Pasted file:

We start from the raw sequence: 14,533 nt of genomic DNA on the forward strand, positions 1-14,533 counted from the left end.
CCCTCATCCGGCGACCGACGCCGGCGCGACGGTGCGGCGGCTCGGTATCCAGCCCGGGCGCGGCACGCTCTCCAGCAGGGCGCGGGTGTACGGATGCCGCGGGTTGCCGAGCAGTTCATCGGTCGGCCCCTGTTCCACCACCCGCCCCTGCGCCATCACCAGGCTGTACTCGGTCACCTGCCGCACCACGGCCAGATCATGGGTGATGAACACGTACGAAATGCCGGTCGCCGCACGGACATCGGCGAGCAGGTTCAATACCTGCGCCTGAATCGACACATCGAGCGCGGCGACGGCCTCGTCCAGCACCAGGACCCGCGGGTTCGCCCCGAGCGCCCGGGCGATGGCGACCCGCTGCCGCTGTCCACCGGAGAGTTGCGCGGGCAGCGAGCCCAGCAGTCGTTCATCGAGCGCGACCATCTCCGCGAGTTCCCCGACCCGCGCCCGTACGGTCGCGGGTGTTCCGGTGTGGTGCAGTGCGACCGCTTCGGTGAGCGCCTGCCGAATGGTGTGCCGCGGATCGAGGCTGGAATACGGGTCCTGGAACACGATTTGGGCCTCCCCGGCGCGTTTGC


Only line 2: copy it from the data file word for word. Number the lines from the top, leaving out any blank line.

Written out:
CCCTCATCCGGCGACCGACGCCGGCGCGACGGTGCGGCGGCTCGGTATCCAGCCCGGGCGCGGCACGCTCTCCAGCAGGGCGCGGGTGTACGGATGCCGCGGGTTGCCGAGCAGTTCATCGGTCGGCCCCTGTTCCACCACCCGCCCCTGCGCCATCACCAGGCTGTACTCGGTCACCTGCCGCACCACGGCCAGATCATGGGTGATGAACACGTACGAAATGCCGGTCGCCGCACGGACATCGGCGAGCAGGTTCAATACCTGCGCCTGAATCGACACATCGAGCGCGGCGACGGCCTCGTCCAGCACCAGGACCCGCGGGTTCGCCCCGAGCGCCCGGGCGATGGCGACCCGCTGCCGCTGTCCACCGGAGAGTTGCGCGGGCAGCGAGCCCAGCAGTCGTTCATCGAGCGCGACCATCTCCGCGAGTTCCCCGACCCGCGCCCGTACGGTCGCGGGTGTTCCGGTGTGGTGCAGTGCGACCGCTTCGGTGAGCGCCTGCCGAATGGTGTGCCGCGGATCGAGGCTGGAATACGGGTCCTGGAACACGATTTGGGCCTCCCCGGCGCGTTTGC